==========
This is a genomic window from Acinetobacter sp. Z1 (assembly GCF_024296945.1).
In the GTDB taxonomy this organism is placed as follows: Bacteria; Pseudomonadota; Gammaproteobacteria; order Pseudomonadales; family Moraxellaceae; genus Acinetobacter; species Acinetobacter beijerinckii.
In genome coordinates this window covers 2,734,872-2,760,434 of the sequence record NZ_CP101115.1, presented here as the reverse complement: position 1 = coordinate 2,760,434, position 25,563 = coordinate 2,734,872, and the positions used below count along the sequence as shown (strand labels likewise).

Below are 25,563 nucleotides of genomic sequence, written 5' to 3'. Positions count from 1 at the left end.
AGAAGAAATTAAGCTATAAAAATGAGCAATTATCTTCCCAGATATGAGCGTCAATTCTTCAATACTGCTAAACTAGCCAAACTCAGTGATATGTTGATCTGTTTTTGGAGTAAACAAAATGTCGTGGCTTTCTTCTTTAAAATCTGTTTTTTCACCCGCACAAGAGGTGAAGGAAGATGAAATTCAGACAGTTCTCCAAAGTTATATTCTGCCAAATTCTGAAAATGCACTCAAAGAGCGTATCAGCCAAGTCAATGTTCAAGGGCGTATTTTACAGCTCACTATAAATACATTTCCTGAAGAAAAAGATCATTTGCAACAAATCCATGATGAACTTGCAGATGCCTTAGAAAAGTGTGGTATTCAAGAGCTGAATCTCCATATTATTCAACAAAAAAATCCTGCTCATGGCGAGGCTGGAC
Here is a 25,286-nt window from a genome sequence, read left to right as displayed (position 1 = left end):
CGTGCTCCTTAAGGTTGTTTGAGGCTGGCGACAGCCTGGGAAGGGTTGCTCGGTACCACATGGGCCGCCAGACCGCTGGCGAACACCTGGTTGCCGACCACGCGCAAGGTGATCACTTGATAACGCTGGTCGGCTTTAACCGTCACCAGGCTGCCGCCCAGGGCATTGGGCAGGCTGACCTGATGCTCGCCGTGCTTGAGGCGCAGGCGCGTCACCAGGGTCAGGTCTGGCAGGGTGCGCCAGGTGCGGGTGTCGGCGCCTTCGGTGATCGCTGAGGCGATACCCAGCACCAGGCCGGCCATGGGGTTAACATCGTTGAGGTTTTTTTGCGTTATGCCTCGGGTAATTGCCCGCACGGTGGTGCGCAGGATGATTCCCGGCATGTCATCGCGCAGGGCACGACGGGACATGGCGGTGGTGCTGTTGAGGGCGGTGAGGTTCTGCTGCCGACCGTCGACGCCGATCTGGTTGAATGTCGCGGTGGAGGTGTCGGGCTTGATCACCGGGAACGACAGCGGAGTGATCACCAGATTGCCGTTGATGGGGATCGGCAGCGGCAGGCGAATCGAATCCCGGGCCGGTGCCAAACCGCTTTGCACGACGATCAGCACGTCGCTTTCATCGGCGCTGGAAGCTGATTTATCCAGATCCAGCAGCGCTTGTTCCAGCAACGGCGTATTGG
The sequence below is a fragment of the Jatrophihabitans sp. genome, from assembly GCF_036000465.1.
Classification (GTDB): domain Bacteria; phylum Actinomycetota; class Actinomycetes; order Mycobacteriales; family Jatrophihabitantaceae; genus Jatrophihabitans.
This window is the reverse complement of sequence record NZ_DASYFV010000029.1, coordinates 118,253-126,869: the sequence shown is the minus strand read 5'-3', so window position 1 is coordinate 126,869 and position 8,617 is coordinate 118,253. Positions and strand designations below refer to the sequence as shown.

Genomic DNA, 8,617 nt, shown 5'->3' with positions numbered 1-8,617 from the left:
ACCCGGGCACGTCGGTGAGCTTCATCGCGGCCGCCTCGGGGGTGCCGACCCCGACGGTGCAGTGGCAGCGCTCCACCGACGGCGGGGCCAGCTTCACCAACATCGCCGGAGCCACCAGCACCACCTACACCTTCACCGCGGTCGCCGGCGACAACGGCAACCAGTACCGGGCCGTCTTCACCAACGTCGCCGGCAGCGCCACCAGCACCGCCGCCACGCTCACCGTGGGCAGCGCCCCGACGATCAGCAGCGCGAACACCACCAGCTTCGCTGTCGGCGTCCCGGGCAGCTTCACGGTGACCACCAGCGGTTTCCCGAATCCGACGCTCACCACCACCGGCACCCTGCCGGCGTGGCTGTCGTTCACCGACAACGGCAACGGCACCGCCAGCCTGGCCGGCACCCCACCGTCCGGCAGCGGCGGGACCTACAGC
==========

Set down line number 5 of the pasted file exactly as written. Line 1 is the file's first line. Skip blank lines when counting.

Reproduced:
AGAAGAAATTAAGCTATAAAAATGAGCAATTATCTTCCCAGATATGAGCGTCAATTCTTCAATACTGCTAAACTAGCCAAACTCAGTGATATGTTGATCTGTTTTTGGAGTAAACAAAATGTCGTGGCTTTCTTCTTTAAAATCTGTTTTTTCACCCGCACAAGAGGTGAAGGAAGATGAAATTCAGACAGTTCTCCAAAGTTATATTCTGCCAAATTCTGAAAATGCACTCAAAGAGCGTATCAGCCAAGTCAATGTTCAAGGGCGTATTTTACAGCTCACTATAAATACATTTCCTGAAGAAAAAGATCATTTGCAACAAATCCATGATGAACTTGCAGATGCCTTAGAAAAGTGTGGTATTCAAGAGCTGAATCTCCATATTATTCAACAAAAAAATCCTGCTCATGGCGAGGCTGGAC